Evaluating the advantages and disadvantages of natural ingredients in comparison to synthetic was a central theme of the Cosmetic Science Symposium held in the UK in May.
The majority of speakers and delegates were against the idea that natural is inherently safer or more effective, arguing for a palette containing both.
However, Professor Peter Houghton, from Kings College London, explained why in some cases the complexity of natural extracts might make them more effective than isolated compounds.
Synergy and polyvalence were described by Houghton as the two ways in which an extract made up of different component parts could have a stronger effect than a single active compound.
Two plus two is seven
“Synergy is when compounds with similar actions give stronger effects than would be expected, a sort of two plus two equals seven effect,” explained Houghton.
According to Houghton, synergy is very difficult to prove scientifically and polyvalence, where different compounds with different activities all contribute to an overall effect, is more frequent.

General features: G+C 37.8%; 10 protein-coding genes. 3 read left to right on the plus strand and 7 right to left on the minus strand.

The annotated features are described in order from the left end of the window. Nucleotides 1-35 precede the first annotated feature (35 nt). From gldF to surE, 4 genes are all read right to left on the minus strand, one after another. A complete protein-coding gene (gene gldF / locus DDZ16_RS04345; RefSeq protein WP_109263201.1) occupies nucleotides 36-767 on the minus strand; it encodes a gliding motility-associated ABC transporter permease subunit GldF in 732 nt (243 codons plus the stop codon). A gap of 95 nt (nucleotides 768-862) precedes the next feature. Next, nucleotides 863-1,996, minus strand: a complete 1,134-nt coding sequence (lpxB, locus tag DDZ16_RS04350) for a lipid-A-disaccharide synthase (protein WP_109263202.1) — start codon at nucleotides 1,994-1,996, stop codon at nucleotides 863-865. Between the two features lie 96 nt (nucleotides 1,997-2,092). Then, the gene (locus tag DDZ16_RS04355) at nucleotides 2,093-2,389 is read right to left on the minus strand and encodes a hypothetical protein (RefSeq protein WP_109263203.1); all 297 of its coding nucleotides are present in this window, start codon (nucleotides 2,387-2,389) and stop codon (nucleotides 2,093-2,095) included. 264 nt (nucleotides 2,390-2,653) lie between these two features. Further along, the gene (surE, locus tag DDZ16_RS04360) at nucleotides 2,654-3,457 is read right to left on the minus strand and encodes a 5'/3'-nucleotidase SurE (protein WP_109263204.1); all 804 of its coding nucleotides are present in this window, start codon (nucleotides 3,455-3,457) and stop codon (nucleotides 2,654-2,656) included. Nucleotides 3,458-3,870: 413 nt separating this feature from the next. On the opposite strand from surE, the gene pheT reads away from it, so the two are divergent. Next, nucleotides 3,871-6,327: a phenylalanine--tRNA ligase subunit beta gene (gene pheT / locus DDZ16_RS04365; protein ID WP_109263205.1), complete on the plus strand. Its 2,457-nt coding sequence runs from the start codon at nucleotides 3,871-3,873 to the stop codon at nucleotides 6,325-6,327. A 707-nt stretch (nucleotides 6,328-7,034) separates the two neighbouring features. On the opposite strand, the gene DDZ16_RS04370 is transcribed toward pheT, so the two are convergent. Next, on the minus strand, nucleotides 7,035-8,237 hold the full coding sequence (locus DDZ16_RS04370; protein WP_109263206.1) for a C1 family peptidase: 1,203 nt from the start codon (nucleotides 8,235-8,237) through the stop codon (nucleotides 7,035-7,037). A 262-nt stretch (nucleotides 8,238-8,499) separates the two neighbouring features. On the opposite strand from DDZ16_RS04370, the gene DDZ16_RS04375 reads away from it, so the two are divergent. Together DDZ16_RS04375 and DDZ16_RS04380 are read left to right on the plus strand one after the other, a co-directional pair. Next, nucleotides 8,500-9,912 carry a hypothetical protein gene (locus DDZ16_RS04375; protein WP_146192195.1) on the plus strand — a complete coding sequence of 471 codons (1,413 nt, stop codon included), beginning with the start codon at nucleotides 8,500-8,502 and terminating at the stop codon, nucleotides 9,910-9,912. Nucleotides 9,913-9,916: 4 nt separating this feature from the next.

This can be particularly useful if the problem you wish to tackle is a complex process involving many different pathways, for example wound healing or skin lightening, he said.
Houghton outlined South African research that focused on plants traditionally used for skin lightening.
“The work showed many of the plants had tyrosinase [an enzyme involved in the production of melanin] inhibiting factors but also strong antioxidant properties which may also contribute to the melanin inhibiting effect,” he said.
However, in the pharmaceutical world, the polyvalence of an extract is a problematic concept and the drug regulatory system is geared to single chemical entity drugs, which means extracts are not always accepted by the establishment, Houghton argued.
This message was echoed by perfumer George Dodd, who works both with natural and synthetic fragrance materials.
According to Dodd the molecular complexity of natural fragrances is what sets them apart from their synthetic counterparts, as creating that in a laboratory can be both time consuming and costly.
But this complexity brings with it regulatory issues, argued Tony Burfield of CropWatch UK, an NGO that campaigns against what it claims to be the over restrictive regulation regarding natural fragrances.
“Under existing legislation natural ingredients are treated as a mix of chemicals. Essential oils often contain more than one of the known allergens that have to be included on cosmetic labels,” he said.
Burfield argued that such a reputation is undeserved and the over cautious regulation is damaging the trade in natural fragrances.
Mathias Vey, from industry body IFRA, argued that natural fragrances were not discriminated against by the regulatory bodies, rather the scientific data was considered regardless of their origin.